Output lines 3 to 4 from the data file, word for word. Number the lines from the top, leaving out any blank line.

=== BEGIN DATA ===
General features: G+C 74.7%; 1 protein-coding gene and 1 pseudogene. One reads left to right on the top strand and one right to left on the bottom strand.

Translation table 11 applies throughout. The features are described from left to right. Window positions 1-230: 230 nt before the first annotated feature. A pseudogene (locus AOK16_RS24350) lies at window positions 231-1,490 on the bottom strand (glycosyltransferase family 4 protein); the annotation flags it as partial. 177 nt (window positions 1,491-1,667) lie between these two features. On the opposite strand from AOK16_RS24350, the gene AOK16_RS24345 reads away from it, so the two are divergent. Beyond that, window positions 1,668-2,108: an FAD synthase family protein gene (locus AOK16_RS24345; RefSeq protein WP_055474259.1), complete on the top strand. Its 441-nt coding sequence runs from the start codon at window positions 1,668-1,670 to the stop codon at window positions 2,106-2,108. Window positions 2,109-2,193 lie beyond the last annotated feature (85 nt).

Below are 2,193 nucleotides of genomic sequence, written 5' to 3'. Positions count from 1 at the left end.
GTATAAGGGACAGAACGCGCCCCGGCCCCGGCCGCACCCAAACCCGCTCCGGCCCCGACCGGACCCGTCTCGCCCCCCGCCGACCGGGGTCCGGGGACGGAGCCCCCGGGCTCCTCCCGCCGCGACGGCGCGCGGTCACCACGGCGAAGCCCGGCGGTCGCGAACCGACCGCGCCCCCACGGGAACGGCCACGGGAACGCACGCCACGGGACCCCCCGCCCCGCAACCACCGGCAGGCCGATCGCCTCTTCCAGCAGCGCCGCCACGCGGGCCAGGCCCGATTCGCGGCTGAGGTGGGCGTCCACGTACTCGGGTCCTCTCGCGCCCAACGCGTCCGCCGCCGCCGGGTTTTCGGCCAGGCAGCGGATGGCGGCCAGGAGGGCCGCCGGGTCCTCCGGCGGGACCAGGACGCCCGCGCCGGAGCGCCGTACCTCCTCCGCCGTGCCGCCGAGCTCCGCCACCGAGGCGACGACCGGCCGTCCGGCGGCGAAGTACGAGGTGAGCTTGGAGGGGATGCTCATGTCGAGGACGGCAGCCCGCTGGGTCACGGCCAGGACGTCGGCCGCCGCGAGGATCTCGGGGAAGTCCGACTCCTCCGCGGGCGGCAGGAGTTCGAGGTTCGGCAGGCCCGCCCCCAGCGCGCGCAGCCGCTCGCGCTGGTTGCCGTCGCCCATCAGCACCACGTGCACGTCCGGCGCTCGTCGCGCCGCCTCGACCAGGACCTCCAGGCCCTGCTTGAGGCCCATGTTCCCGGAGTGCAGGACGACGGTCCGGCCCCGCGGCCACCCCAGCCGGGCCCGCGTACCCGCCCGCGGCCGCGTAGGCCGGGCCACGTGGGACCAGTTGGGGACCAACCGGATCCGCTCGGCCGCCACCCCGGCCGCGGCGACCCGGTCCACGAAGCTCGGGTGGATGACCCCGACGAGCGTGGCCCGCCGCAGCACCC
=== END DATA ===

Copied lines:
Below are 2,193 nucleotides of genomic sequence, written 5' to 3'. Positions count from 1 at the left end.
GTATAAGGGACAGAACGCGCCCCGGCCCCGGCCGCACCCAAACCCGCTCCGGCCCCGACCGGACCCGTCTCGCCCCCCGCCGACCGGGGTCCGGGGACGGAGCCCCCGGGCTCCTCCCGCCGCGACGGCGCGCGGTCACCACGGCGAAGCCCGGCGGTCGCGAACCGACCGCGCCCCCACGGGAACGGCCACGGGAACGCACGCCACGGGACCCCCCGCCCCGCAACCACCGGCAGGCCGATCGCCTCTTCCAGCAGCGCCGCCACGCGGGCCAGGCCCGATTCGCGGCTGAGGTGGGCGTCCACGTACTCGGGTCCTCTCGCGCCCAACGCGTCCGCCGCCGCCGGGTTTTCGGCCAGGCAGCGGATGGCGGCCAGGAGGGCCGCCGGGTCCTCCGGCGGGACCAGGACGCCCGCGCCGGAGCGCCGTACCTCCTCCGCCGTGCCGCCGAGCTCCGCCACCGAGGCGACGACCGGCCGTCCGGCGGCGAAGTACGAGGTGAGCTTGGAGGGGATGCTCATGTCGAGGACGGCAGCCCGCTGGGTCACGGCCAGGACGTCGGCCGCCGCGAGGATCTCGGGGAAGTCCGACTCCTCCGCGGGCGGCAGGAGTTCGAGGTTCGGCAGGCCCGCCCCCAGCGCGCGCAGCCGCTCGCGCTGGTTGCCGTCGCCCATCAGCACCACGTGCACGTCCGGCGCTCGTCGCGCCGCCTCGACCAGGACCTCCAGGCCCTGCTTGAGGCCCATGTTCCCGGAGTGCAGGACGACGGTCCGGCCCCGCGGCCACCCCAGCCGGGCCCGCGTACCCGCCCGCGGCCGCGTAGGCCGGGCCACGTGGGACCAGTTGGGGACCAACCGGATCCGCTCGGCCGCCACCCCGGCCGCGGCGACCCGGTCCACGAAGCTCGGGTGGATGACCCCGACGAGCGTGGCCCGCCGCAGCACCC